Like learning to play the piano, the key to being able to read quickly and understand what you read is to practice, practice, practice!
One of the most important skills your children need to learn is how to read well and at a good speed. Imagine going through middle school, high school, college, and then a job and not being able to read quickly and understand what you read. It would be pure torture. Assignments that should take 20 minutes to complete would take a slow reader hours.
Also, as Christian parents, we want our children to read the Word of God for themselves. If our kids aren’t confident, good readers, they probably won’t get into a habit of reading the Bible for themselves.
Wouldn’t it be kinder to enforce a little tough love and make sure they were good readers by 3rd grade?
Oprah Winfrey attributes much of her success to the strict rules and guidance her father set for her. One of those rules was she had to read every day. Every week she had to turn in a book report, and learn 5 new vocabulary words each day. Was he being too strict and mean, or was he doing his daughter a tremendous favor?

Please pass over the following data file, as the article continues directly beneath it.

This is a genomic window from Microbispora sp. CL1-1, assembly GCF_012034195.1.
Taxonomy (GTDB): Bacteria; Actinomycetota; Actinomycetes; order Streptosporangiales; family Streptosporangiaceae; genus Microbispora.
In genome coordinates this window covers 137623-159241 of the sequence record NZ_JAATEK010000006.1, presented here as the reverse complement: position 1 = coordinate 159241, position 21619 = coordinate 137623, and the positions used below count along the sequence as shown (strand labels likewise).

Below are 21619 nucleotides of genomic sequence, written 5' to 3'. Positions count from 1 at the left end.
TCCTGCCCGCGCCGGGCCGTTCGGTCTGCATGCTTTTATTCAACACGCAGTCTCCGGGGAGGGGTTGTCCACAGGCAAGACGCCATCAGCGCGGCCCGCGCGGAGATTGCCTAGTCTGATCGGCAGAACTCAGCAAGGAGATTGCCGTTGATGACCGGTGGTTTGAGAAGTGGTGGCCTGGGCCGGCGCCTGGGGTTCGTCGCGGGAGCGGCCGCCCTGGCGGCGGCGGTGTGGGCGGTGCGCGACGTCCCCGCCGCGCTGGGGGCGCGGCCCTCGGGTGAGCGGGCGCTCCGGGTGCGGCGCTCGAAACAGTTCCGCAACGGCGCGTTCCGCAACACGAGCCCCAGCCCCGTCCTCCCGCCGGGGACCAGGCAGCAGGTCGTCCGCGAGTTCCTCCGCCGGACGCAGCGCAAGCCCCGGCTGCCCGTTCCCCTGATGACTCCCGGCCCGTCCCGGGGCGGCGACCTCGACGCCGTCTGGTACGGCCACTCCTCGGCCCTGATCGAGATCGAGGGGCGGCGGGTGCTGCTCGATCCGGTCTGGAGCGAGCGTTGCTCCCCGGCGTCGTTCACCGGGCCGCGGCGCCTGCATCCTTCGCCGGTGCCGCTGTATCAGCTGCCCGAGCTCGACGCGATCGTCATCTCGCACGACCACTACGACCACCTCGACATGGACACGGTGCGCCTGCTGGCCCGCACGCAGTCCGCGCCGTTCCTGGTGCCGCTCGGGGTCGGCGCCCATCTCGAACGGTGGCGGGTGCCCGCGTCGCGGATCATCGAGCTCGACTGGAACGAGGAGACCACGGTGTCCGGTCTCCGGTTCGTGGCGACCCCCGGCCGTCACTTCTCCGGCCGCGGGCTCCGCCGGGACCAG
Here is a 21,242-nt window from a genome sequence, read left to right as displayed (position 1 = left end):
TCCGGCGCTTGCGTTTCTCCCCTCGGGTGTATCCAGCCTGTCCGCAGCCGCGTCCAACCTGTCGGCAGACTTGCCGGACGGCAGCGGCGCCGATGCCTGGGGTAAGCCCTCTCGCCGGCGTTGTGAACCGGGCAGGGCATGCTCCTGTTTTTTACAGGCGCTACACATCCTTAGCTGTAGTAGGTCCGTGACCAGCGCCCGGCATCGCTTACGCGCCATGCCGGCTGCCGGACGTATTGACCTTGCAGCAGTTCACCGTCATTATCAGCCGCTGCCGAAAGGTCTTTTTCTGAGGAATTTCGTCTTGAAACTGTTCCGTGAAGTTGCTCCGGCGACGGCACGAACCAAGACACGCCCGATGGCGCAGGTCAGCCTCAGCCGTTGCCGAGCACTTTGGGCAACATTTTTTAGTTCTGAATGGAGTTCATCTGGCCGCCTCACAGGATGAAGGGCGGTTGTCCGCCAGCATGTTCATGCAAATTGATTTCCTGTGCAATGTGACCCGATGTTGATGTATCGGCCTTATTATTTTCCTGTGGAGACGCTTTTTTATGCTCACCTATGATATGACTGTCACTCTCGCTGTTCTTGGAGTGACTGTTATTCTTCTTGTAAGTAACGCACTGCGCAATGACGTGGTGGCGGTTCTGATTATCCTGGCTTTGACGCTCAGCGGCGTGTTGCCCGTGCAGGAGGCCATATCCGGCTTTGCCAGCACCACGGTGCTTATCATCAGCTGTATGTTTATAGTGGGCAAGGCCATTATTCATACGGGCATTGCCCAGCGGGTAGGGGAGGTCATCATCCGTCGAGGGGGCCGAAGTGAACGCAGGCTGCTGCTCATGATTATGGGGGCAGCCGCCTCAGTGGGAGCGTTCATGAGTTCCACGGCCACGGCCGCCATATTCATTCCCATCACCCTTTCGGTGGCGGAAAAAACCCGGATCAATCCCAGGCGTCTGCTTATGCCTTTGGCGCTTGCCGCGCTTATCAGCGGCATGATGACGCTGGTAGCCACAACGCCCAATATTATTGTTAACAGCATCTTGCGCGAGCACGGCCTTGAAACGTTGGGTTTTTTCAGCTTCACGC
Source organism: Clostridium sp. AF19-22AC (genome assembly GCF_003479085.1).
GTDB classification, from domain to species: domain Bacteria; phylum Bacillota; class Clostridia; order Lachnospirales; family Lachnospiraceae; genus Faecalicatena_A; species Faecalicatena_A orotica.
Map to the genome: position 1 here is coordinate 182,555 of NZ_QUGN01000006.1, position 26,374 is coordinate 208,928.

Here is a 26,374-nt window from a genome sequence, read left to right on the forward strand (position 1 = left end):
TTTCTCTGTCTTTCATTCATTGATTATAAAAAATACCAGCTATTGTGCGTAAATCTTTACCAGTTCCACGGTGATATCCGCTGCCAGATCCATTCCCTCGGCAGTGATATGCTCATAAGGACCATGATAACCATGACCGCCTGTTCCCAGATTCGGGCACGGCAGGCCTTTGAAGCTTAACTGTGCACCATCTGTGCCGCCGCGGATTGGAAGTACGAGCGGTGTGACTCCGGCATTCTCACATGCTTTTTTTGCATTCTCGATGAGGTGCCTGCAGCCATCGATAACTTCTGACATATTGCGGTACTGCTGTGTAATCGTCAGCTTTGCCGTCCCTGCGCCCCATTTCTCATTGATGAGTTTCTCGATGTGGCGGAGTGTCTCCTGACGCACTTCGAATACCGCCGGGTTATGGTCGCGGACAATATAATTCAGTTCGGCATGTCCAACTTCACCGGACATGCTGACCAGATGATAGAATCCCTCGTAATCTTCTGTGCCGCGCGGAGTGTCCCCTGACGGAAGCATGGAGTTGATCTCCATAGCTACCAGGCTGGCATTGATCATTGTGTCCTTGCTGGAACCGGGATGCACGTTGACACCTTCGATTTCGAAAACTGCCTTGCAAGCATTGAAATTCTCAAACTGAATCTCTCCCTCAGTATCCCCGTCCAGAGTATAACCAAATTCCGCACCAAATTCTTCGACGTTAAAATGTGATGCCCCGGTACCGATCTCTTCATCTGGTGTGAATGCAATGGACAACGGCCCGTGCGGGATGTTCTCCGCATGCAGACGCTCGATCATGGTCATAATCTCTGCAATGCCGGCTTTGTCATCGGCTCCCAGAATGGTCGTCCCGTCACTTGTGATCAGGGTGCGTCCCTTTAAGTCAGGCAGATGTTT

I was an elementary teacher for 16 years, so I have a passion for teaching children how to be great readers. The key? Practice, practice, practice! (Yes, the method by which they are taught is a huge factor too, but that’s another blog.)
Each year on Back-to-School Night, I always shared with the parents my experience of learning to play the piano. Although I took piano lessons for 12 years from a good teacher, I never learned to play well. The reason? I rarely practiced. I was the youngest of six kids, and my working mother just didn’t have the time to make me.
So although I know all the notes, rhythms, clefs, etc. I’m terrible at reading music because I rarely practiced. I’m extremely slow. It’s painful! And because it’s slow and painful to get through a piece of music, I hate it. And because I hate it, I don’t do it.
It’s the same way with reading. Your children can know all the letters, sounds, sight words, etc., but u